"Why are you here?" She says finally.
Wayne's gaze is scrutinizing, and it makes Selina uncomfortable. Even standing there with his hands in his suit pockets, he puts her on edge and she loathes being on edge, unless she's the one who puts herself there, unless she's the one in control.
She remembers the kiss she stole from him, and mentally shoves it away in disgust.
"You're still interested in the clean slate," he says, and she pauses, again, suddenly annoyed that he has the power to keep making her do that.
"There a question in there somewhere?" She says, feigning boredom as she zips up her suitcase and sets the lock on the zippers.
"My friend can get it for you," Wayne tells her. "No strings attached. All you have to do is lead him to someone."
Selina scoffs, and looks at Wayne, a hand on her hip. "That's a string," she reminds him pointedly.
"A far less dangerous one than those pulled by others," he counters enigmatically, but she's certain he knows exactly what he's saying.
Strings, like the one cut from her life after she fucked up twice. Her gaze drifts from Wayne and over her shoulder to the couch, her throat suddenly clenching behind her jaw. So many jobs and so many strings, she's honestly surprised she's made it this long in her life. This couldn't have been what her mother had in mind for her. And Jen. . .well, she was the first person she let in to her life, took under her wing, taught her the tricks of the trade. Jen was going to be her prodigy, the one good thing that Selina did - teach a young girl how to survive the meat grinder that was Gotham City - and in the end, Selina was the one who got her killed.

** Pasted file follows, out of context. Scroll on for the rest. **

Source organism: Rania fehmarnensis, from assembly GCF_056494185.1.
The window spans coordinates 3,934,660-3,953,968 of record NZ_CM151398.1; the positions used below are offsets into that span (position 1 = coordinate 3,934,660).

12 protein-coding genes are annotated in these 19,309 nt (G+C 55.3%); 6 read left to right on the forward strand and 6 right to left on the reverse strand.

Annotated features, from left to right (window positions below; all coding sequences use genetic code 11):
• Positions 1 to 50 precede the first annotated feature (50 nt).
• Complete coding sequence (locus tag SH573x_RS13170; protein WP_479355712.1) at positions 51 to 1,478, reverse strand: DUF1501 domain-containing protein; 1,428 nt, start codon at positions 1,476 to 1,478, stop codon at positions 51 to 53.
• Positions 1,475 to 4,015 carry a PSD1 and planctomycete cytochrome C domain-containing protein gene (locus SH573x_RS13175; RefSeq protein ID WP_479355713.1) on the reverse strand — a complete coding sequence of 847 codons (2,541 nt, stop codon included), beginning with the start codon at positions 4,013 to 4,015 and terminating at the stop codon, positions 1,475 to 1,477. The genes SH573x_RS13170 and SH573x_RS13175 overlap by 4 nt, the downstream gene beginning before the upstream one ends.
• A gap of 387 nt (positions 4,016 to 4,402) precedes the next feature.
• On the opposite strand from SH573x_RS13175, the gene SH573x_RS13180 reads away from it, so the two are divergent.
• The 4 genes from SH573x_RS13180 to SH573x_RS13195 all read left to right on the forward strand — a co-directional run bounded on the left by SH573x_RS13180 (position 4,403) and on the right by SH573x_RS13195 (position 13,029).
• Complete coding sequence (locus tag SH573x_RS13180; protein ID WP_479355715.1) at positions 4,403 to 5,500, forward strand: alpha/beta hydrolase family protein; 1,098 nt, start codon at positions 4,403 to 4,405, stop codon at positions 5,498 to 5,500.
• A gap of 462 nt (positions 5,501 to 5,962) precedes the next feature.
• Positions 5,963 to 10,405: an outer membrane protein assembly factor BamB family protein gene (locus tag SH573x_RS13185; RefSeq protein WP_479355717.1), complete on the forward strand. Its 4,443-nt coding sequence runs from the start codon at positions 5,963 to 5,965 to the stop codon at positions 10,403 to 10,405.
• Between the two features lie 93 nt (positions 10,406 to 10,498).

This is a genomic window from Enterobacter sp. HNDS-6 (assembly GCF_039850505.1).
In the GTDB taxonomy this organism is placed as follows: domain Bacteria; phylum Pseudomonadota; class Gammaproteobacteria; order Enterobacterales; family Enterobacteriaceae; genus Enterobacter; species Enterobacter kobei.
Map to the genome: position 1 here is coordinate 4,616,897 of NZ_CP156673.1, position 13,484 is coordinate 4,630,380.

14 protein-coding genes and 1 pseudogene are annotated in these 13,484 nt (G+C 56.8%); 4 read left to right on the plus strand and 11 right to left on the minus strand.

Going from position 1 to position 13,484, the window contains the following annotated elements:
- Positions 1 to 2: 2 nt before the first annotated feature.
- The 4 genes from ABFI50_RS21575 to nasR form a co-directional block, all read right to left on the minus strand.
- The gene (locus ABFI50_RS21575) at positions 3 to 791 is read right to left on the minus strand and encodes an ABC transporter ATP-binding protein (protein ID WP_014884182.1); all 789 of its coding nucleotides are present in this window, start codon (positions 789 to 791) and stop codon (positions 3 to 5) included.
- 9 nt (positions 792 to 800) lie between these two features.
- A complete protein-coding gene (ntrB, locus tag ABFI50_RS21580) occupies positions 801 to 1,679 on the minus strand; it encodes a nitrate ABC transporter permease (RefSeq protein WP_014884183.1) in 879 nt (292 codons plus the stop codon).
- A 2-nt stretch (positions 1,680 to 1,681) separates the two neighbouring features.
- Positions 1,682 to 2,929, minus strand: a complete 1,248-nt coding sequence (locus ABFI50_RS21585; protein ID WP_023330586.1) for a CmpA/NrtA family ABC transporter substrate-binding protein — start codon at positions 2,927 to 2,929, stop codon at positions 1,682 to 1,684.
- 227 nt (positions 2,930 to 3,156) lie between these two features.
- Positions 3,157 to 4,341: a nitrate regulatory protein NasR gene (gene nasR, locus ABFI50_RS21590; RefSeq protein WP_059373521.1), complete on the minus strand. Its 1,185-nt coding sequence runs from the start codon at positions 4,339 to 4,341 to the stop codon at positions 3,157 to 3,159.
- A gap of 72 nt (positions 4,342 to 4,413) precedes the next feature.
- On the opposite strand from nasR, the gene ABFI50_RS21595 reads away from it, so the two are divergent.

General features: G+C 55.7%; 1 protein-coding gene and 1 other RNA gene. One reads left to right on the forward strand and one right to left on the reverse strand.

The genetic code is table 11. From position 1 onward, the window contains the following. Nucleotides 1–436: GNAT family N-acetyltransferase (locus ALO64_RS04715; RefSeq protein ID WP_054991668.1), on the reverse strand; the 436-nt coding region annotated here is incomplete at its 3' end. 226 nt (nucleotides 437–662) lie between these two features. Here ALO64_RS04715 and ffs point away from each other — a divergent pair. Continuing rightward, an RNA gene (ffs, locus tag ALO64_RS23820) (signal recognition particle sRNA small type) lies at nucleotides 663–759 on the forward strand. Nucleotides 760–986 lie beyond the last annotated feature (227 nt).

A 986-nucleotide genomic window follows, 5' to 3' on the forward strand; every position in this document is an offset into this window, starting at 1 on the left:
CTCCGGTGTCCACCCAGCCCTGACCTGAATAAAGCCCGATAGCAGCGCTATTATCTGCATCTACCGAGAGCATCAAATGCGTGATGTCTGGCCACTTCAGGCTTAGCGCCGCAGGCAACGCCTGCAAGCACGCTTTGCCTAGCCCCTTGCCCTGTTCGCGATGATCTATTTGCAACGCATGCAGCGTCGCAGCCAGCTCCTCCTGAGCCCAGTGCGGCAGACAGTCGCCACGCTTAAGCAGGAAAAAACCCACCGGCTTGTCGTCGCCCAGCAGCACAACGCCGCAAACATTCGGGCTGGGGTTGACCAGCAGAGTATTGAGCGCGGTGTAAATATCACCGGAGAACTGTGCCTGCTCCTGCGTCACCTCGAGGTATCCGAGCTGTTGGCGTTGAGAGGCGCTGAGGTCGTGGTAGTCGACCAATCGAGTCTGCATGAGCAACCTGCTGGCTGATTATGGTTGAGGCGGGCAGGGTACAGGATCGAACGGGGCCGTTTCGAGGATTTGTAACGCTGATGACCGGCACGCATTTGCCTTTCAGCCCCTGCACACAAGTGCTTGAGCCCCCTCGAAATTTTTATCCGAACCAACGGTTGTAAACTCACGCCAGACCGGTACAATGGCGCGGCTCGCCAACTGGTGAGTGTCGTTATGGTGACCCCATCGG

"Hey." His voice sounds surprisingly close to her, making her head whip around to face him. Wayne's standing inches away, his brow knit in - what? concern? it can't possibly be concern - and she can smell the faint scent of an expensive cologne.
She swipes at a tear - too late, as it rolls down her cheek - and refuses to meet his gaze. She crosses her arms over her chest, despite the pain it tweaks in her shoulder.
"Who does your friend want to meet?" She asks, though she already knows the answer.
There's a brief, tense beat of silence, in which she fears he might do something stupid like reach out and touch her or say something overly sentimental, but the moment passes and he steps back, sighing quietly as he does so.
"Bane," he tells her. "Take him to Bane, and you get your way out. I promise."
X X X